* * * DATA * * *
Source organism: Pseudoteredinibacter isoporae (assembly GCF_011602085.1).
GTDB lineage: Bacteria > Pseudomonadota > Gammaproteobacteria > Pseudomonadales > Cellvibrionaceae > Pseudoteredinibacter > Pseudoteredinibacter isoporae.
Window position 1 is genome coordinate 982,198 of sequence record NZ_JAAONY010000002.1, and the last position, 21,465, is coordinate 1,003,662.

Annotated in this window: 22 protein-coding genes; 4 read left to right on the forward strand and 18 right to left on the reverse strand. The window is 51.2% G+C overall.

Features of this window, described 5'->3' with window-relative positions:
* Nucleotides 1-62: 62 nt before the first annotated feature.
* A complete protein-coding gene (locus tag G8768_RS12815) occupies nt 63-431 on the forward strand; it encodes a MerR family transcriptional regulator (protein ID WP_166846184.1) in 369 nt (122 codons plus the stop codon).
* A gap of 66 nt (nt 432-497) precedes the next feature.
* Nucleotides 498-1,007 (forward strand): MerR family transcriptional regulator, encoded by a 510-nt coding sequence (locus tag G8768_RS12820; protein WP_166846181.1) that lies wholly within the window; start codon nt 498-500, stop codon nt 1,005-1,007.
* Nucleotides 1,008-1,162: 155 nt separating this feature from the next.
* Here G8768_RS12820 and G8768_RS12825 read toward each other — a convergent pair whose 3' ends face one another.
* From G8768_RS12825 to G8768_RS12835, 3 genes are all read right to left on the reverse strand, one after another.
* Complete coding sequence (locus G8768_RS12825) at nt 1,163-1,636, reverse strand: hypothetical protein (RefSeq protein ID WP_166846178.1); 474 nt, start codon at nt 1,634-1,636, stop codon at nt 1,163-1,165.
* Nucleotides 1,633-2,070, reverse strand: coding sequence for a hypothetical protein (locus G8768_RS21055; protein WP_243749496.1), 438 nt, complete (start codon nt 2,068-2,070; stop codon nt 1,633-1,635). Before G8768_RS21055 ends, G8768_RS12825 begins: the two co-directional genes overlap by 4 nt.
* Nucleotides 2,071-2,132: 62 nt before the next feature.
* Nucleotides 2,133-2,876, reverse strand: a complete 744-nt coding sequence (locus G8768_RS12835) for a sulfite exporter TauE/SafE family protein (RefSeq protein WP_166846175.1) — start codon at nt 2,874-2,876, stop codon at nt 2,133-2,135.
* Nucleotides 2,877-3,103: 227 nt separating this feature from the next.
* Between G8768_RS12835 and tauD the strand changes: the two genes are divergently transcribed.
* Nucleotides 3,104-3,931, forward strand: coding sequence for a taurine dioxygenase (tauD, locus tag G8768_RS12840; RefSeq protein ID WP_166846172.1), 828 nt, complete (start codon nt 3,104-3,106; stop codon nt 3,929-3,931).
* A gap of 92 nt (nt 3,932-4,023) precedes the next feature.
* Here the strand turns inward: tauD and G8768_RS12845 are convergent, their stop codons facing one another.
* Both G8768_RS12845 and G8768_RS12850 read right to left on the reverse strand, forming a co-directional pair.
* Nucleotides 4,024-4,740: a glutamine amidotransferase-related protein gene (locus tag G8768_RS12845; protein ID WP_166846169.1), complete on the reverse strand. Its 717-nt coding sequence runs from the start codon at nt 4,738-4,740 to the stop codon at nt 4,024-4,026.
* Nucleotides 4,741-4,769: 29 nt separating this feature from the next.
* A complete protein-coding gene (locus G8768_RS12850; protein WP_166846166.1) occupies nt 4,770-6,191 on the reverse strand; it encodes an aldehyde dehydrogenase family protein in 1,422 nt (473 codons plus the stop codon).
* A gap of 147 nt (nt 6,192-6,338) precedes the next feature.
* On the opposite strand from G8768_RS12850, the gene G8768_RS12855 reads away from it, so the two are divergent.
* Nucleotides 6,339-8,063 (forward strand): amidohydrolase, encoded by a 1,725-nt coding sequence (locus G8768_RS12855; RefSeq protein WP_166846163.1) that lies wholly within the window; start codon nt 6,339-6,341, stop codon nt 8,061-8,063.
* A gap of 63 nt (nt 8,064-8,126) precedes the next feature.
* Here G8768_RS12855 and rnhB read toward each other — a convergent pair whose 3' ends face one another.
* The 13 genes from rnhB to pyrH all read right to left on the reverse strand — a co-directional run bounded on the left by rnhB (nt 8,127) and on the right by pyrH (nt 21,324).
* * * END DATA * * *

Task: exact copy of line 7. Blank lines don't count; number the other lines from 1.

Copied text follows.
* A complete protein-coding gene (locus tag G8768_RS12815) occupies nt 63-431 on the forward strand; it encodes a MerR family transcriptional regulator (protein ID WP_166846184.1) in 369 nt (122 codons plus the stop codon).